I can say that I was working part-time by the time he was 5 months' old. 0-5 months is a precious and fascinating time anyway so enjoy it!

Lots of Luck



Peggy Maeyer  Identity Verified
Local time: 05:36
English to German
Congrats and all the best Aug 4, 2010

Hi there,
Congratualtions and all the best for the exciting times ahead. As the others already mentioned, it will strongly depend on the baby when - and if at all - you'll be able to get back into your working routine.

I myself started working again when my daughter (now almost 2) was about 2-3 weeks old. In the beginning, I only accepted jobs with non-critical deadlines so I could plan and adjust my work schedule around the baby's schedule. That worked quite well from the beginning, so I pretty soon was confident enough to take on more jobs, and also those with more critical deadlines. After about 3 months I would say I was almost back to my "pre-birth" work routine (with limitations, of course).

I should mention that we do not have a grandmother or other familiy around who could take care of the baby; I had her with me in my home office all day long and took breaks to (breast)feed, play/go outside with, and take care of her. It was a bit tough sometimes, and you really have to be a well-organized person, but somehow I managed. My husband took over in the evenings when he got back from work. I should say that my daughter always was (and still is) a very satisfied and easy baby. She slept a lot during the day during those first months - only that enabled me to work. Otherwise it would have been a lot more difficult - so it always depends on the individual baby what is possible and what not.

BUT: When my daughter started getting more mobile and crawled around, it became almost impossible for me to work! I pretty much had to stop working during the day and could only accept jobs that I could work on in the evenings/on weekends. That was the point in time when I took a kind of "official maternity leave". She started day care at the age of 1, and only then could I reestablish my work routine.
So: I was really glad that I had used those first 6 or 7 months of her being very small to work, earn some money and, above all, keep in touch with my regular clients.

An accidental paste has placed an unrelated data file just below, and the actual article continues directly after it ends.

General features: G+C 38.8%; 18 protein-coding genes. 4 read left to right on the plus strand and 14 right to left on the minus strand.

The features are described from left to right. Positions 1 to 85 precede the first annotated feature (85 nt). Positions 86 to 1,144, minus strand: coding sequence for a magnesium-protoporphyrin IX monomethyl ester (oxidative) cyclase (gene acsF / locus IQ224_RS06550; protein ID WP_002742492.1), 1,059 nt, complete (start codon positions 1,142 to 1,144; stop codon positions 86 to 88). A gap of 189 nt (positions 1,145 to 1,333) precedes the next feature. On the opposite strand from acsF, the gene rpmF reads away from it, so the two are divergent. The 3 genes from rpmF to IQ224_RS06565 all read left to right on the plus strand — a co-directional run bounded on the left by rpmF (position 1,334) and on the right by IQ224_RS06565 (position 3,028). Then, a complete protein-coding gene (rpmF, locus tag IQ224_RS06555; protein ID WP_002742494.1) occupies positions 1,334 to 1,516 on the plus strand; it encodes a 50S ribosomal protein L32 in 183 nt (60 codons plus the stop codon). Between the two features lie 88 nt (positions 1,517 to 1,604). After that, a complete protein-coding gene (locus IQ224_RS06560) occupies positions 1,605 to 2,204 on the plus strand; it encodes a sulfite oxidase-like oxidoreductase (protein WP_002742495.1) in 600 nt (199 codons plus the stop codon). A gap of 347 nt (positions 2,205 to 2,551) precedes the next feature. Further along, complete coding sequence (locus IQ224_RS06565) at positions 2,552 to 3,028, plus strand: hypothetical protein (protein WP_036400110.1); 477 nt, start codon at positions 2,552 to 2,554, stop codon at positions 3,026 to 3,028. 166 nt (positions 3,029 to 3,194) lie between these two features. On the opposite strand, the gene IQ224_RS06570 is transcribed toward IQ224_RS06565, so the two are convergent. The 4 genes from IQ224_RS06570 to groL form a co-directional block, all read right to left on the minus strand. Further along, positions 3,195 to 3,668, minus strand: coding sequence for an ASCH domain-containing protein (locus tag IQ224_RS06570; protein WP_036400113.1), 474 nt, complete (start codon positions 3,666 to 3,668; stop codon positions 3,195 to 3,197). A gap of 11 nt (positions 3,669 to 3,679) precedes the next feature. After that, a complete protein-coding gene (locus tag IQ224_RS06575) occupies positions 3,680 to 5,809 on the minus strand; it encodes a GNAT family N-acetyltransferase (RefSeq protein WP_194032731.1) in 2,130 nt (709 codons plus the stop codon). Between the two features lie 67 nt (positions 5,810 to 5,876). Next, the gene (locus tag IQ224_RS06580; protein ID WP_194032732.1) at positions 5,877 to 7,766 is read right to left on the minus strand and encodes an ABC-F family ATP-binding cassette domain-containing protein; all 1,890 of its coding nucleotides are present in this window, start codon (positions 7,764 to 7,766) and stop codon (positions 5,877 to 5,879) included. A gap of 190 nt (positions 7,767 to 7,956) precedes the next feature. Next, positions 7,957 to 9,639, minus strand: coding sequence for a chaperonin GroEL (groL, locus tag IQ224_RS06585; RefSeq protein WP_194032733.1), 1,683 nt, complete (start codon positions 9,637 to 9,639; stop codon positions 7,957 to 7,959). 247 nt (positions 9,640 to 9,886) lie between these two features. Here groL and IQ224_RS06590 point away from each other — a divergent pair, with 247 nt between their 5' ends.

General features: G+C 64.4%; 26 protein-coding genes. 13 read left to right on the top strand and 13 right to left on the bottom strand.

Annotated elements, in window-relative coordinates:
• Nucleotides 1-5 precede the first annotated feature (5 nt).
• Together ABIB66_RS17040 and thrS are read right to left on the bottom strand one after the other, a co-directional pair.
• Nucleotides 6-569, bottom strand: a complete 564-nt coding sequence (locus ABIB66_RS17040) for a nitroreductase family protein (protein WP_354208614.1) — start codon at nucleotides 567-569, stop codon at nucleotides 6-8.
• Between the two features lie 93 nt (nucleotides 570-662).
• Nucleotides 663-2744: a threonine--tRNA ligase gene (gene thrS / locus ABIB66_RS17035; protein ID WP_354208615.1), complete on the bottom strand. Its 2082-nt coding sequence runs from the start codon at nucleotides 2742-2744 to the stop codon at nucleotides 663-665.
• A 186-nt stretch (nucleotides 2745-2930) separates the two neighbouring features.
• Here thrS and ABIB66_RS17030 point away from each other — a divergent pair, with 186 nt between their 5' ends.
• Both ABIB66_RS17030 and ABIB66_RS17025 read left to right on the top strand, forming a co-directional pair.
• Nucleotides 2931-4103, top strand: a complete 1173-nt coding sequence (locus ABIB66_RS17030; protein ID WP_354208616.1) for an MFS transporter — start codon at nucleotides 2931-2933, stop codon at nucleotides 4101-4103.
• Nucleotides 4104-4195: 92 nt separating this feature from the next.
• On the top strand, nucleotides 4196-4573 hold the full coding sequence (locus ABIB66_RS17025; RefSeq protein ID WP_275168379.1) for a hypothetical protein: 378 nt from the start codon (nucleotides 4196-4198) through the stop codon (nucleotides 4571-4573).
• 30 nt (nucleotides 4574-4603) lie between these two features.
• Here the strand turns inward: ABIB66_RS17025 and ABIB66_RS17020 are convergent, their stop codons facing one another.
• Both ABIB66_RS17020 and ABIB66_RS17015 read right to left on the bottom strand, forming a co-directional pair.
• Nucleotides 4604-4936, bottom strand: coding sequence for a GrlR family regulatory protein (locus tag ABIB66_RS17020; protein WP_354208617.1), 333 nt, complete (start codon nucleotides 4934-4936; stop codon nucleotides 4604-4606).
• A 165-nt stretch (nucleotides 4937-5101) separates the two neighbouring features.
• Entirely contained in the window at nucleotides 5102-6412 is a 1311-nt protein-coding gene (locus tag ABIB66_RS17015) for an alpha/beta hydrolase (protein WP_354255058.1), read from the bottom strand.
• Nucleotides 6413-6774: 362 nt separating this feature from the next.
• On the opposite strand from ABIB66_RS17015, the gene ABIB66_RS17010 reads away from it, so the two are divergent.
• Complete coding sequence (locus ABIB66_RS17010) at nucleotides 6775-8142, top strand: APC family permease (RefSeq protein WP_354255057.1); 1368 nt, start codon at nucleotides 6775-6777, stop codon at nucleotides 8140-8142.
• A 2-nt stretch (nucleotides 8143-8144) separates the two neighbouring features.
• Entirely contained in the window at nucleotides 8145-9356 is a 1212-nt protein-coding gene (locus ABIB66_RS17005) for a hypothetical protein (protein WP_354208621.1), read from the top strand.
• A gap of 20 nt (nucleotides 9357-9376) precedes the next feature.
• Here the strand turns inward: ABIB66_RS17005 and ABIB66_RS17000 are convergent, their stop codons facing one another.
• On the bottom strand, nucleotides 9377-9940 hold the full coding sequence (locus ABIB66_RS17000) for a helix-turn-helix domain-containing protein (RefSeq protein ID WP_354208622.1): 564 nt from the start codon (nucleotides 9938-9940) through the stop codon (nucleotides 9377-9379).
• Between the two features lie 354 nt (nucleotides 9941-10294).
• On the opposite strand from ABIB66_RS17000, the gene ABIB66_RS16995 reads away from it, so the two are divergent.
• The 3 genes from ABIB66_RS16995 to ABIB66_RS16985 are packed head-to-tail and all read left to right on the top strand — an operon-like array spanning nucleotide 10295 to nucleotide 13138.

That's also something you should consider: How long can you dare take a break without risking to lose your regular clients?

Well, again all the best to you and the baby, and for your professional future! All you can do now is enjoy the rest of your pregnancy, not to worry to much, and wait till the baby is there - I think only then can you really decide what's the best in your individual situation!
Good luck,


Suzette Martin-Johnson
French to English
+ ...
Thanks everyone! Aug 4, 2010

Thanks ladies for sharing all those individual experiences with me and for your well wishes. Peggy, wow!! Your experience kind of sounds like I envision/hope mine is going to be, but as everyone is warning, each mother's experience is completely different.

I am hoping and praying for a baby with a calm temperament like mine who will allow me to get on with it (my little brother was a real trip, but my mom had me while she was at uni and apparently was able to continue studying a month after I was born- apparently I would just lie there, make baby noises, and watch her!). I am suspecting like Peggy that when they start creeping/toddling that I will need another break for some time. So I would love six or seven months of solid income or so before that. I must admit part of this mindset is that for the last year and a half I have taken a break from working full-time hours and am looking at how I can make up for it a bit...even though my timing might be off!

As to Inna's advice, my mom will definitely be coming to help me for the first two weeks - I wish it could be longer but she will be a young grandma with a career of her own and lives abroad. I am originally from the Caribbean and grannies, aunties, cousins and household help are a major part of the culture over there - but being in far-flung Western Canada I will not have that support system. I shall have to come up with a hybrid! Hubby will help but he works eight to five so I can't throw everything at him.

For the moment, I am making hay while the sun shines as I head into my third trimester. At least my thesis has been submitted so all I will do for the next three months is translate. Thankfully I am having a wonderful, positive pregnancy so that helps.icon_smile.gif


Local time: 05:36
Member (2003)
English to Danish
+ ...
Completely agree with Peggy Aug 4, 2010

This has been my experience too, and I have three children of 5, 3 and 1½.
First time I started after a couple of weeks, the second time after around 5 weeks, and the third time around 6 weeks.

I also agree that you should not expect too much - except that it will not be easy working with a baby on your hands, and many times you may want to nap with the baby instead of working. Just remind yourself that this will not go on forever!

Congratulations and good luck.icon_smile.gif


Suzette Martin-Johnson
French to English
+ ...
Thanks P! Aug 4, 2010